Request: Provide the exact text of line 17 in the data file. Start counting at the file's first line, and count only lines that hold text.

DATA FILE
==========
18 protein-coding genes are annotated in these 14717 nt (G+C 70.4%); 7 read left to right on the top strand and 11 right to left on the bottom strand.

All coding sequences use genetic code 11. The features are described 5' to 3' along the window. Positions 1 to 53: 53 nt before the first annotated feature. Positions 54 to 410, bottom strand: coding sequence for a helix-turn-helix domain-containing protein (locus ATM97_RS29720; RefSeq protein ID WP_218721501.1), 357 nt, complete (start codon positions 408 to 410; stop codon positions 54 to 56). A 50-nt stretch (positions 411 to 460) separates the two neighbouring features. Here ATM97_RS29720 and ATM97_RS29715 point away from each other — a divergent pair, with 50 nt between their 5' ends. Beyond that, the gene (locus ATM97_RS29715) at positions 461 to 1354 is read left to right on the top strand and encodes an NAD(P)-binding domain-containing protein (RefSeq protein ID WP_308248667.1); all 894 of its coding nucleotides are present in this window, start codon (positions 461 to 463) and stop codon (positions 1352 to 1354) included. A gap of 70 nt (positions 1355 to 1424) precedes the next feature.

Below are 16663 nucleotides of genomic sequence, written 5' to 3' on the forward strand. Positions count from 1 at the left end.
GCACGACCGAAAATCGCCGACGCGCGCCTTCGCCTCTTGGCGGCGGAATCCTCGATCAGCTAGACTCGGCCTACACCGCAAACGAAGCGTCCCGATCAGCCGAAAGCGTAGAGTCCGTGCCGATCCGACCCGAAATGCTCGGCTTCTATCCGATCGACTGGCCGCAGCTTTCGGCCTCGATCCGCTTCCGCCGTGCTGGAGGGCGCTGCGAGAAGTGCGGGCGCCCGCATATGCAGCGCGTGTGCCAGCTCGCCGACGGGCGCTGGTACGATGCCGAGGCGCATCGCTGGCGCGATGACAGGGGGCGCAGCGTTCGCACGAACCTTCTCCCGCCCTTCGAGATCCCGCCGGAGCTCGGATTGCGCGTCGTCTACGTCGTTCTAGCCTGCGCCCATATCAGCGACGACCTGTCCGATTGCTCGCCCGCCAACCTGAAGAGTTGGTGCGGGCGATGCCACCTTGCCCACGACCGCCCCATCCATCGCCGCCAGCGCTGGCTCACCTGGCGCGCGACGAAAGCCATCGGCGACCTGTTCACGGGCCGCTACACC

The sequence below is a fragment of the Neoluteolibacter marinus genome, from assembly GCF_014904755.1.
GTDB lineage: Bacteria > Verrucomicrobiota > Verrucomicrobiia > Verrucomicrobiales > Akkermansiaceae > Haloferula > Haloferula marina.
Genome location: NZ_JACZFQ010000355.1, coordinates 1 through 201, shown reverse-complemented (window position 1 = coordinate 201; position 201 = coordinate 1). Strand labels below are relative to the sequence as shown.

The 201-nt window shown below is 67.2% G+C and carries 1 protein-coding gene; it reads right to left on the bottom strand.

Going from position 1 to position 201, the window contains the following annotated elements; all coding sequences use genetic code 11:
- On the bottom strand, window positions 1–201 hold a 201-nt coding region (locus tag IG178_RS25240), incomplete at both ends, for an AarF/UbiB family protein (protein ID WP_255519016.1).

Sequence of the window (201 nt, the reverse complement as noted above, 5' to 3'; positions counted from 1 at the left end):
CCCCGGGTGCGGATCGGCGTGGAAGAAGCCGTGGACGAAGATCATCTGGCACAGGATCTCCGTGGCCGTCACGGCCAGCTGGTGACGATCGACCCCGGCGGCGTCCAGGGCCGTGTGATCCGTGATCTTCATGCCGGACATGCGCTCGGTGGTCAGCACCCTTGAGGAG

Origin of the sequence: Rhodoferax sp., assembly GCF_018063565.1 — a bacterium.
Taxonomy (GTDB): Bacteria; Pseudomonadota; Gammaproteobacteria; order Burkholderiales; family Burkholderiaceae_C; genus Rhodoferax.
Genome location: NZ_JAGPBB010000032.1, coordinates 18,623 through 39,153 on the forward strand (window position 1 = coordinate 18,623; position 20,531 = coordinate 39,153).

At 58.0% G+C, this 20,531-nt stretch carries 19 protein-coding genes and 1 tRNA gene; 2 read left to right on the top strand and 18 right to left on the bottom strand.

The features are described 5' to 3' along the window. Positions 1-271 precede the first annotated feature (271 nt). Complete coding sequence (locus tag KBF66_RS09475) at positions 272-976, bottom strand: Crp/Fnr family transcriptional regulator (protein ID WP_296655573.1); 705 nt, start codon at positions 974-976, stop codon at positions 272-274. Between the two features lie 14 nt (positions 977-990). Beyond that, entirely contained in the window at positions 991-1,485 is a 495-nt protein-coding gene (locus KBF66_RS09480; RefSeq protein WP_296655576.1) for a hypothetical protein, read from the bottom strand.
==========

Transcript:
The features are described 5' to 3' along the window. Positions 1-271 precede the first annotated feature (271 nt). Complete coding sequence (locus tag KBF66_RS09475) at positions 272-976, bottom strand: Crp/Fnr family transcriptional regulator (protein ID WP_296655573.1); 705 nt, start codon at positions 974-976, stop codon at positions 272-274. Between the two features lie 14 nt (positions 977-990). Beyond that, entirely contained in the window at positions 991-1,485 is a 495-nt protein-coding gene (locus KBF66_RS09480; RefSeq protein WP_296655576.1) for a hypothetical protein, read from the bottom strand.